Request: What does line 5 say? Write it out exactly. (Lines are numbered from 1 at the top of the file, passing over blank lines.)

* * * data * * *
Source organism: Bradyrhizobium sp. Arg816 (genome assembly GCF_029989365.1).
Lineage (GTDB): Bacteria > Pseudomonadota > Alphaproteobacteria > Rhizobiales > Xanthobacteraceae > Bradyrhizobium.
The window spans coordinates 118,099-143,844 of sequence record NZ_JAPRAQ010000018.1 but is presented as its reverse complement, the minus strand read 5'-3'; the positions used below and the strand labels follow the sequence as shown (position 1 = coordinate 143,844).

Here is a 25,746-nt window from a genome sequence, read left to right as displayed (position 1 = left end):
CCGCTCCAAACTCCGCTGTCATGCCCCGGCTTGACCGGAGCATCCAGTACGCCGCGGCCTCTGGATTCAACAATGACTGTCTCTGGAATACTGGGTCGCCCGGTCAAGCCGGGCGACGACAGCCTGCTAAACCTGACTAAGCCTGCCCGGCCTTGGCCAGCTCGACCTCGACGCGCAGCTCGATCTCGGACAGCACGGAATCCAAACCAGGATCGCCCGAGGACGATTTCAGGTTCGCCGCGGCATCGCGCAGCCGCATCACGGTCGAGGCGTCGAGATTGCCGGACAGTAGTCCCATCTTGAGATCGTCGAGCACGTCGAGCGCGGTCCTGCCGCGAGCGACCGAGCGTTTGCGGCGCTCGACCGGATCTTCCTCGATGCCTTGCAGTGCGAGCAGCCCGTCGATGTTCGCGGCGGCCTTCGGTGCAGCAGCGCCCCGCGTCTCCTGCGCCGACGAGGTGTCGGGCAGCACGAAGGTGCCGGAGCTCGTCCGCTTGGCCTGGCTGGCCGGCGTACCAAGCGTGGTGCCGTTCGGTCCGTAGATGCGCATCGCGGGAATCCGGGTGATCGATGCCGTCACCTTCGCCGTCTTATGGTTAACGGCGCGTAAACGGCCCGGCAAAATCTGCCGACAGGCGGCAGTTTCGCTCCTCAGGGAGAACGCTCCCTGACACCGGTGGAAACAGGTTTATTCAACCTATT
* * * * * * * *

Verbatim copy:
CCGCTCCAAACTCCGCTGTCATGCCCCGGCTTGACCGGAGCATCCAGTACGCCGCGGCCTCTGGATTCAACAATGACTGTCTCTGGAATACTGGGTCGCCCGGTCAAGCCGGGCGACGACAGCCTGCTAAACCTGACTAAGCCTGCCCGGCCTTGGCCAGCTCGACCTCGACGCGCAGCTCGATCTCGGACAGCACGGAATCCAAACCAGGATCGCCCGAGGACGATTTCAGGTTCGCCGCGGCATCGCGCAGCCGCATCACGGTCGAGGCGTCGAGATTGCCGGACAGTAGTCCCATCTTGAGATCGTCGAGCACGTCGAGCGCGGTCCTGCCGCGAGCGACCGAGCGTTTGCGGCGCTCGACCGGATCTTCCTCGATGCCTTGCAGTGCGAGCAGCCCGTCGATGTTCGCGGCGGCCTTCGGTGCAGCAGCGCCCCGCGTCTCCTGCGCCGACGAGGTGTCGGGCAGCACGAAGGTGCCGGAGCTCGTCCGCTTGGCCTGGCTGGCCGGCGTACCAAGCGTGGTGCCGTTCGGTCCGTAGATGCGCATCGCGGGAATCCGGGTGATCGATGCCGTCACCTTCGCCGTCTTATGGTTAACGGCGCGTAAACGGCCCGGCAAAATCTGCCGACAGGCGGCAGTTTCGCTCCTCAGGGAGAACGCTCCCTGACACCGGTGGAAACAGGTTTATTCAACCTATT